On behalf of Chris Hani Baragwanath Academic Hospital, which refused to comment, the Gauteng Health Department has denied all these claims, stating that the correct procedures are followed in the preparation of food for both therapeutic and normal diets. The department says there is constant communication between food service managers and dieticians.
However, one dietician at the hospital says this is not the case. She says this has been an ongoing problem since 2009 and that dieticians have raised it a number of times with management, but nothing has been done. She says their recommendations are not being implemented.
She adds that the hospital has said that the reason why patients are served spoilt food is that there is insufficient food to go around, due to suppliers not being paid. She laments that the way the kitchen is being run is not standard, from the preparation of the food to the portions served.
Patients also attest to this. One patient from Lenasia, south of Johannesburg, also spoke on condition of anonymity. She stayed at Bara for more than five months and says patients are severely under-fed and malnourished.
“When it comes to lunch, you will be lucky if you get two slices of brown bread. They don’t care if you are a diabetic or Muslim. They take your diet down when you are admitted, even when you request a halaal diet. But when you open your eyes, you’re all eating the same. They don’t supply our bodies with the nutritious food we need. I mean, when you’re in hospital, they’re supposed to take good care of us. But they just give you anything. There is never fruit, they will give you tea with one spoon of sugar... everything they supply us with, they cut the quantity. If they see your family comes regularly, they skip you”, she says.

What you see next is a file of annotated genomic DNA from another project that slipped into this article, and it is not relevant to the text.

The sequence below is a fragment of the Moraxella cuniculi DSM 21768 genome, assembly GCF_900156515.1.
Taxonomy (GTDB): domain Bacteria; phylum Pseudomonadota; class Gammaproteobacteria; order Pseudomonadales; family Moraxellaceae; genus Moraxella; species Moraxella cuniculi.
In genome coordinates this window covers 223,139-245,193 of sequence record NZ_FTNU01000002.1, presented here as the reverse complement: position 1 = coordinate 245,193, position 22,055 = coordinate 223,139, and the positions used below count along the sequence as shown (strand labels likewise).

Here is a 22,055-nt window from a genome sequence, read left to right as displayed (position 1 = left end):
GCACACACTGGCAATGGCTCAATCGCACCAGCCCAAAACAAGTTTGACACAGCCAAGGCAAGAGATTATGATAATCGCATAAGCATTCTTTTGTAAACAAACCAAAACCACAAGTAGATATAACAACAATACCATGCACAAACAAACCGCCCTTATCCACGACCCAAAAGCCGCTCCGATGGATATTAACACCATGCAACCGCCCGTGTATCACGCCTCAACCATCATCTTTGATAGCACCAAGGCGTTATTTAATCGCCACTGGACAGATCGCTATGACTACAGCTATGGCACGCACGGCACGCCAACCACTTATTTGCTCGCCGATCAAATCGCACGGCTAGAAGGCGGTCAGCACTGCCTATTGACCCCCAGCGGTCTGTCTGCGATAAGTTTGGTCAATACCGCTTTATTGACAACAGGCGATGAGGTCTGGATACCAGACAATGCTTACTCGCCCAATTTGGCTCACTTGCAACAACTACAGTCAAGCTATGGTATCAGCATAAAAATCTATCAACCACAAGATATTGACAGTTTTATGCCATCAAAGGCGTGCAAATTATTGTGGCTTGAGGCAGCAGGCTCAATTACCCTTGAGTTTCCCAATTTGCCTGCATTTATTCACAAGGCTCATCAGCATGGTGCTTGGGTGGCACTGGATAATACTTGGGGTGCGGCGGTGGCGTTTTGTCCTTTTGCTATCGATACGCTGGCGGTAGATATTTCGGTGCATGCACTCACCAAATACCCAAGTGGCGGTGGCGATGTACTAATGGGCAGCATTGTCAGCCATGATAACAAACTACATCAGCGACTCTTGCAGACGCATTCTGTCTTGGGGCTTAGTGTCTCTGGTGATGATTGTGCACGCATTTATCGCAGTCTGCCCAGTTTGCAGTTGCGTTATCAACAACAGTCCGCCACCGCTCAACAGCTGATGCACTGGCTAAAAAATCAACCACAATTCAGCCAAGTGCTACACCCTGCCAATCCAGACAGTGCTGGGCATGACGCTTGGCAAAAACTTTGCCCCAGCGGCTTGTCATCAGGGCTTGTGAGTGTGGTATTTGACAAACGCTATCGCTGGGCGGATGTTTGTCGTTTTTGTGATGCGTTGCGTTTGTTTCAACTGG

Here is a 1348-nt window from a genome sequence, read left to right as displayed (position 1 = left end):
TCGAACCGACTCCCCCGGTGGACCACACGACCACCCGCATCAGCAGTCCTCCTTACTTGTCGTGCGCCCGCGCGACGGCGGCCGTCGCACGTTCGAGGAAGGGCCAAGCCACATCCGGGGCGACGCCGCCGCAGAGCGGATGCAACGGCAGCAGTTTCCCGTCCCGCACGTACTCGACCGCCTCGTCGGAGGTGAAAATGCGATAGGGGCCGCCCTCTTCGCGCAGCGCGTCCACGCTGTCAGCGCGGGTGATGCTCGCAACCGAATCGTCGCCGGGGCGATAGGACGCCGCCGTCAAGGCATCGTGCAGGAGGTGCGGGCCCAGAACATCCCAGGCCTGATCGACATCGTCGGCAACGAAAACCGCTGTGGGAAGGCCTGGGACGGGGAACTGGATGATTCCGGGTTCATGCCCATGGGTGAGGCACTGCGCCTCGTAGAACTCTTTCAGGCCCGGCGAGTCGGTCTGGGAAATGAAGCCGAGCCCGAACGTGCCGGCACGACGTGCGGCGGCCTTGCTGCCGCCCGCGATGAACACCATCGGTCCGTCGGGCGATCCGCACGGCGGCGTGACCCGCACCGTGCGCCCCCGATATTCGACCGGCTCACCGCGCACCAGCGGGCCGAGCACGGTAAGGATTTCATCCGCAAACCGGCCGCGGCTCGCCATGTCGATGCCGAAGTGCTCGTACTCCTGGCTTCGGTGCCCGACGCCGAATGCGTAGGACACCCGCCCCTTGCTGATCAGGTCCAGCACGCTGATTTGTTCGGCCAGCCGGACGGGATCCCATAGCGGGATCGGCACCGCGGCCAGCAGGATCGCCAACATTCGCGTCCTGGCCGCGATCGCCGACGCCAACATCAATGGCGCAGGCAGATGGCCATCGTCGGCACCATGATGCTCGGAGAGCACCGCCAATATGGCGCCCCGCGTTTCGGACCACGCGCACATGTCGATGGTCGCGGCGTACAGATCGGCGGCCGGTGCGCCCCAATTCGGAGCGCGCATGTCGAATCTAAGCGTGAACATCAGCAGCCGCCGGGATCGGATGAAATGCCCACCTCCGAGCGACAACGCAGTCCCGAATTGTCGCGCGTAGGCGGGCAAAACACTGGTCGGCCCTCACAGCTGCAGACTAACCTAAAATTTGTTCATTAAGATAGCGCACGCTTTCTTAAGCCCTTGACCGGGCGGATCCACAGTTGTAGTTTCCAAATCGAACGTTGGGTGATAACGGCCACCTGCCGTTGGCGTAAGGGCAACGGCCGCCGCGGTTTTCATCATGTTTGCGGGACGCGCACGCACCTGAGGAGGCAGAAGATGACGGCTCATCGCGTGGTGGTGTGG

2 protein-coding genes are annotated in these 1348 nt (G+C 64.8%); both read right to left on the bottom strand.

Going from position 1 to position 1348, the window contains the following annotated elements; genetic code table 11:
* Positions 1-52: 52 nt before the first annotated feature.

The patient says because she was admitted for a long time she made an effort to ask questions and find out what was the problem. She says 19 loaves of bread were supposed to be delivered to her ward every morning as per regulation, but only five loaves would be delivered.
“Everyone I have spoken to complains about the same thing - that there is no food in Baragwanath. You can see people haven’t eaten in a while. We were served three meals in a day. They will give you samp today and tomorrow for lunch or even the whole week. There is no juice. If you go to the main kitchen, there are stacks of juices, but we don’t know where that juice goes to because you won’t find it with the patients. The only thing that goes out on time at Bara is the baby bottles. We always used to see them, but food for other patients doesn’t”.
Another patient, known as aunty Hajirah, also from Lenasia, was admitted at Bara for three months. She says the food was appalling.
“We would get food, but not healthy food. People used to complain about the food, especially because we don’t eat the same portions. A lot of people died when I was there because of under nourishment. You can’t give adults food like you give babies... very small portions. I was there for three months and I never got a juice, fruit or dessert. It was very bad. I always used to share my food with other patients”, said aunty Hajirah.